Many people board cruises in Florida with the expectation that they will enjoy relaxing vacations. Unfortunately, some cruise vacations are ruined by slip and fall accidents. Generally, people injured on cruise ships can pursue damages from the company that owns and operates the vessels, but they typically must prove negligence to recover damages. In some cases, a plaintiff will retain an expert to offer testimony supporting the assertion that the defendant breached the standard of care. As discussed in a recent Florida ruling, though, the expert’s opinion must meet certain standards; otherwise, it will be deemed inadmissible. If you were injured in an accident on a cruise ship, you might be able to recover compensation, and it is prudent to meet with a Florida premises liability attorney to assess your possible claims.
The Plaintiff’s Injury and Claims
It is reported that the plaintiff was a passenger on a cruise ship owned by the defendant corporation. He was walking on one of the ship’s decks when he saw a chair in the middle of the walkway. He moved to walk around and slipped and fell, sustaining serious injuries. After his fall, he noticed liquid and food on the floor. He then filed a lawsuit against the defendant, alleging a count of maritime negligence. He hired an expert as well to provide an opinion as to why he fell on a slimy liquid substance. The defendant moved to preclude the plaintiff’s expert from testifying, arguing he did not employ any reliable methodologies.
Admissibility of Expert Evidence
Under the Federal Rules of Evidence, a party that seeks to admit expert testimony must prove by a preponderance of the evidence that it is admissible. A court will engage in a three-part test to determine whether an expert report may be admitted. First, it will determine whether the expert is qualified to testify on the matter he or she intends to address. Then, the court will examine whether the methodology the expert uses is sufficiently reliable. Finally, the court will determine if the testimony helps the trier of fact to understand the evidence or determine a disputed fact through the application of specialized or technical expertise or science.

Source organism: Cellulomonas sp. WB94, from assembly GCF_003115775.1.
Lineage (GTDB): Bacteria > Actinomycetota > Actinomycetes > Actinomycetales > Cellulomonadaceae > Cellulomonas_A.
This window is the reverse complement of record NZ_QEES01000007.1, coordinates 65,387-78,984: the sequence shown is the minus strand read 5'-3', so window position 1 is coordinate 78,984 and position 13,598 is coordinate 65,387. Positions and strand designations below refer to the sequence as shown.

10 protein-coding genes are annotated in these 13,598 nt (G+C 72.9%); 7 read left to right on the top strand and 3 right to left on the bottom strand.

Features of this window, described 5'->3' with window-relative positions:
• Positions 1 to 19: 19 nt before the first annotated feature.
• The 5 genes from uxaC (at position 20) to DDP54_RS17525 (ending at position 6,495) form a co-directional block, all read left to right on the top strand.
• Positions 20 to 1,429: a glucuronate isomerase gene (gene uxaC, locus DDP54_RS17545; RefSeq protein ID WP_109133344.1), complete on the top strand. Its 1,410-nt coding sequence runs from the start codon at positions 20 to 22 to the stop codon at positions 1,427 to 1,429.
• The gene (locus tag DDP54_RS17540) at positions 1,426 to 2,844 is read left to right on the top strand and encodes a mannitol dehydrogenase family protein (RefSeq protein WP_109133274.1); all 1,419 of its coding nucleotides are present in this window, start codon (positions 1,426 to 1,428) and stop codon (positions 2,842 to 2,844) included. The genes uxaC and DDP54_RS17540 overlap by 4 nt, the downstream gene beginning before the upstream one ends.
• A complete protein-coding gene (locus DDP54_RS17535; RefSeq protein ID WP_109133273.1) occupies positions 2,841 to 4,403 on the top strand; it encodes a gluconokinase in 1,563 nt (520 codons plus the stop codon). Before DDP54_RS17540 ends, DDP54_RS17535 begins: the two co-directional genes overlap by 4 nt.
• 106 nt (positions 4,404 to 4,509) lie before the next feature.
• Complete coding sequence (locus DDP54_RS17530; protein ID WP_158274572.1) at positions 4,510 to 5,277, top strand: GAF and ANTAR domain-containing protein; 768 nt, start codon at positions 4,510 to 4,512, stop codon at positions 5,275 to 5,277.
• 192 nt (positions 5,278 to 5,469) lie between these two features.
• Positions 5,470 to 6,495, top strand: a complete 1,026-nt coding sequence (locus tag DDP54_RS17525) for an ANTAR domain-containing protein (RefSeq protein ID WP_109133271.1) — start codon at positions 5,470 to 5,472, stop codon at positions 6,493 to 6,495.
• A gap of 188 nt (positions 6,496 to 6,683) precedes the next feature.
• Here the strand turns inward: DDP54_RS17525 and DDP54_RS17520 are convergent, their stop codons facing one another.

In evaluating whether an expert’s testimony is reliable, the court must assess whether the reasoning he or she uses is scientifically valid and whether it can be properly applied to the facts in issue. As long as an expert meets the minimum qualifications, objections to the level of his or her expertise go to weight and credibility rather than admissibility. In the subject case, the court ultimately ruled that the plaintiff’s expert could testify regarding the standard of care, but could not assign fault to the defendant.
Speak to a Dedicated Florida Attorney
Most accidents that cause injuries are preventable, and people injured in slip and fall incidents are often able to recover damages. If you were injured in fall, the dedicated Florida premises liability attorneys of Lusk, Drasites & Tolisano, P.A. can advise you of your potential claims and aid you in pursuing the most favorable outcome possible under the facts of your case. You can contact us via our form online or at 800-283-7442 to set up a meeting.